If anyone is interested in touring with their CBR250R, here is a system that I think will work well. I've used it on a 3200km camping trip across Ontario on my CBR125R and plan to use it on a similar camping trip to Toronto on my CBR250R at the end of this month.
A few months ago I purchased the larger Nelson-Rigg Saddlebags for my CBR250R found here:
These will allow me to carry more gear and to keep the heavier stuff lower on the bike. I really like how easy and convenient the Nelson-Rigg system works and how well the clips made all my gear feel secure on my CBR125R. Based on suggestions found on adventure riding forums, I have replaced my Nelson Rigg Tail Bag with a waterproof duffel bag found here:
The straps on the Cabelas duffel bag conveniently connect with the Nelson-Rigg saddles - like they were made for each other. However, if you went this way too, you would have to change-out the side release buckles on the duffel so that they mate properly with the Nelson-Rigg saddles. I just removed the ones from the Nelson-Rigg tailbag and attached them to the duffel bag. The duffel has about twice as much room as the Nelson-Rigg tailbag, it is waterproof (so no more fooling around with waterproof covers), and soft shelled (so easier to fit certain items), has a nice blue reflective coating for visibility, and a more comfortable (softer) wedge against my back while riding. The duffel also has a convenient carrying handle for times when you need to move the bag around.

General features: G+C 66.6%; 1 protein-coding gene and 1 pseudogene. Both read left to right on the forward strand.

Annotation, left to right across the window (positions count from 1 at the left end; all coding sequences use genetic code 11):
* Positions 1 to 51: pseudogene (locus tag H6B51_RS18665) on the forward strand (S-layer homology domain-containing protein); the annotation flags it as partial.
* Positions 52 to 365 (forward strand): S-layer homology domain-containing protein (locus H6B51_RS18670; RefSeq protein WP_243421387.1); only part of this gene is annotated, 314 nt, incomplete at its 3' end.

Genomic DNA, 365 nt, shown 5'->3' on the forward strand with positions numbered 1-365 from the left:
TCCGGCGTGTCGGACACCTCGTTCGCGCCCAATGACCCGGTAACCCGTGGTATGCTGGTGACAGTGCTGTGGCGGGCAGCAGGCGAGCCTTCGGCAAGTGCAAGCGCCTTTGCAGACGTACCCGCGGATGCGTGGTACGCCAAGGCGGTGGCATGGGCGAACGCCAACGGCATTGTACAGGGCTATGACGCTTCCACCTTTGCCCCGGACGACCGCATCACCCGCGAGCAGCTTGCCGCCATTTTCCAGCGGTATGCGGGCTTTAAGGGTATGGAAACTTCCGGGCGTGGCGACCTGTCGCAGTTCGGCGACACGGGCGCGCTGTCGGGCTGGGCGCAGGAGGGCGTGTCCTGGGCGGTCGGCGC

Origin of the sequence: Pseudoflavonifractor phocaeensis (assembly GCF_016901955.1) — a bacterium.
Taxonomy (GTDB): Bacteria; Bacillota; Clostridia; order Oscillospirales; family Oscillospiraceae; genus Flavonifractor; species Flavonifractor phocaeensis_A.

Now that I have the CBR250R in my possession, I took a few photos today of the bike with my new Nelson-Rigg Silver Streak saddlebags and Cabela's waterproof duffle-bag attached. I added a few items to the duffle to fill it out a bit. The saddles and duffle fit even better on the CBR250R as it is larger than the CBR125R. My short kayak ratcheting ropes help ensure the load is secure.
I had to pass the forward saddlebag strap under the seat and the rear stap over the seat (instead of both under the seat like with my CBR125R). It still feels very secure.
The bags look larger on the bike than they do in real-life.